Peña Nieto’s fiscal reform and the consolidation of the Grand Bargain
Mexico Institute Director Duncan Wood discusses the Government of Mexico's recently announced fiscal reform package.
On the evening of Sunday September 8th, President Enrique Peña Nieto announced his government’s much awaited fiscal reform package, which he had sent to the nation’s congress earlier that day. To the surprise of many, the proposal was ambitious, far-reaching and opted not to apply the national sales tax (IVA) to food and medicine, which had been seen by many as the only viable option available for raising tax revenue for the government. Mexico suffers from one of the lowest tax takes of all the OECD countries, with non-oil tax revenue reaching only 12-13% of GDP. Even when combined with substantial monies collected from the national oil company, Pemex, government revenue in Mexico has only been able to reach a paltry 19% of GDP.
The fiscal reform package laid out by the government is focused on increasing revenue, increasing government spending on social programs, and on forcing the wealthier elements of Mexican society to pay more taxes. The government has promised to provide universal social security and pension coverage, unemployment insurance, universal health care and increased spending on education. Each of these will be embodied in a constitutional reform. Pemex will also see a reduced tax rate, falling from 70% to 60%.
In order to pay for this increased spending, the government aims to raise revenue by adopting a multidimensional approach, including a simplified tax code for businesses, a capital gains tax applied to share dividends, the closing of tax loopholes and a majority of existing tax exemptions, and by raising the tax rate on individuals who earn more than 500,000 pesos ($37,800) a year from 30% to 32%. The president also committed to deficit spending in both 2013 (0.4% of GDP) and 2014 (1.5% of GDP), and emphasized the need to engage in counter-cyclical spending during economic slowdowns. The government has also introduced a proposal for a tax on sugary soft drinks, designed to help curb the country’s worrying obesity problem. The government hopes that the combination of these measures will raise tax revenue by nearly 3 percent of gross domestic product (GDP) by 2018.
The fiscal reform has a definite populist tone, by promising increased benefits, taxing the wealthy, and going after those who have not traditionally paid taxes. The government is already receiving criticism from the right of center PAN party, which claims that this is an attack on the middle class, the only group who regularly pays taxes in Mexico. The prospect of higher deficit spending is also worrying for fiscal conservatives who have speculated that the government risks creating inflationary tendencies in the economy.
But there is clearly a broader economic and political logic behind this. First, there is a real need to raise government revenue, and it has long been noted that Mexico’s wealthier citizens and corporations do not pay their fair share. By focusing on eliminating exemptions, the government will be able to bring in more revenue from those who have the capacity to pay, and whose contributions have been extremely low by international standards.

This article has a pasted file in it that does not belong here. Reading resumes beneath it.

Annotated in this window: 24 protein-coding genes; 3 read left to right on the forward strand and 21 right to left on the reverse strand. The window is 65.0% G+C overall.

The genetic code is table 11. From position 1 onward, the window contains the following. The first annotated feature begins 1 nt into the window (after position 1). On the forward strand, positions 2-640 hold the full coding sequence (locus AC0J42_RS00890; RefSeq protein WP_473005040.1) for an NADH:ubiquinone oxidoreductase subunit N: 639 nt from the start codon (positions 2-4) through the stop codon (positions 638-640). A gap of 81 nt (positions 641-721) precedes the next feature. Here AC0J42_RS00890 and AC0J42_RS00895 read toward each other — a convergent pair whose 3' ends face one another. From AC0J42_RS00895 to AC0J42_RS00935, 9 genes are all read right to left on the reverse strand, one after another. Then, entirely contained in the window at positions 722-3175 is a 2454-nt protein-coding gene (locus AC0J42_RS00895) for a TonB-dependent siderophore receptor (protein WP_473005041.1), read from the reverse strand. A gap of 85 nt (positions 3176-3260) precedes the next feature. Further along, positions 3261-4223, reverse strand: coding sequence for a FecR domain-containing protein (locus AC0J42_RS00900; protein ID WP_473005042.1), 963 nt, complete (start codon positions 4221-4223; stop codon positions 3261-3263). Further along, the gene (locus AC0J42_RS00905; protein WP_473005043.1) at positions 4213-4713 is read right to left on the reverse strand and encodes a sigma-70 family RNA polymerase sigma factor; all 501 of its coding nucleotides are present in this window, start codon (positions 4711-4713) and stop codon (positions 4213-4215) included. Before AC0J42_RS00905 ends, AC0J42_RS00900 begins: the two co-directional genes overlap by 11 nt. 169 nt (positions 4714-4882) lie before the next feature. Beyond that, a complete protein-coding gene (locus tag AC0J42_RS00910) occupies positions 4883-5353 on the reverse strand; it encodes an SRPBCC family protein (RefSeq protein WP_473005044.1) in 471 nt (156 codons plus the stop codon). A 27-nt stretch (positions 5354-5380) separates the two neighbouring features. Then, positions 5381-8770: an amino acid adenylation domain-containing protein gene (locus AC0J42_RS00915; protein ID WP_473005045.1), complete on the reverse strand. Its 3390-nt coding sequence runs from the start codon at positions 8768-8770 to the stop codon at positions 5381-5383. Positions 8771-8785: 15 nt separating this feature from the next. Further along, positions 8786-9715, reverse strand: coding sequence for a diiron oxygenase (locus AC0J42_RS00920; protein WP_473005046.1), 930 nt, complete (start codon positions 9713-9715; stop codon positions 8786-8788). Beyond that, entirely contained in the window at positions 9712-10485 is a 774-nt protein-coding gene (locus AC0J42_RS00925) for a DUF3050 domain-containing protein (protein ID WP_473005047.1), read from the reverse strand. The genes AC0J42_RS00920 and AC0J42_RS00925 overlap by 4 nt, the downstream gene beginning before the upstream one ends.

The political calculation may be more crucial, however. First, by refusing to apply the IVA to food and medicine, a move that would have been criticized as regressive and unjust and by focusing tax collection efforts on the wealthier elements of society, the government has eliminated one of the major complaints of Andres Manuel Lopez Obrador (AMLO) and the MORENA social movement, who recently accused the president of being “corrupt and a traitor”. Indeed, the disappointingly low numbers of protestors (thousands, as opposed to tens of thousands) who gathered earlier in the day to support AMLO in his campaign against the government’s reform agenda must have been seen as an encouraging sign by the government in advance of the unveiling of the fiscal reform. Moreover, by focusing on the concept of a “social reform” of the fiscal system, the government has been able to strengthen its cooperation through the Pacto por Mexico with the PRD, which was under increasing strain in the aftermath of the government’s proposal for energy reform. This will not only help to mitigate the left’s protests against the energy reform, but should also ensure that cooperation between the three parties continues beyond this Fall session of Congress. Cross-party unity was clearly displayed at the presentation of the fiscal reform, with the leaders of the Pacto por Mexico seated front and center on the podium.
A fascinating political balance is now emerging. On the issue of energy reform, the ruling PRI has clearly allied itself with the PAN, alienating the PRD. However, with this fiscal reform proposal, that appears highly progressive, the government has ensured that the PRD continues to work with the PRI and stays in the Pacto, which in turn increases the probability of future legislative success for the government.
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About the Author
The Mexico Institute seeks to improve understanding, communication, and cooperation between Mexico and the United States by promoting original research, encouraging public discussion, and proposing policy options for enhancing the bilateral relationship. A binational Advisory Board, chaired by Luis Téllez and Earl Anthony Wayne, oversees the work of the Mexico Institute. Read more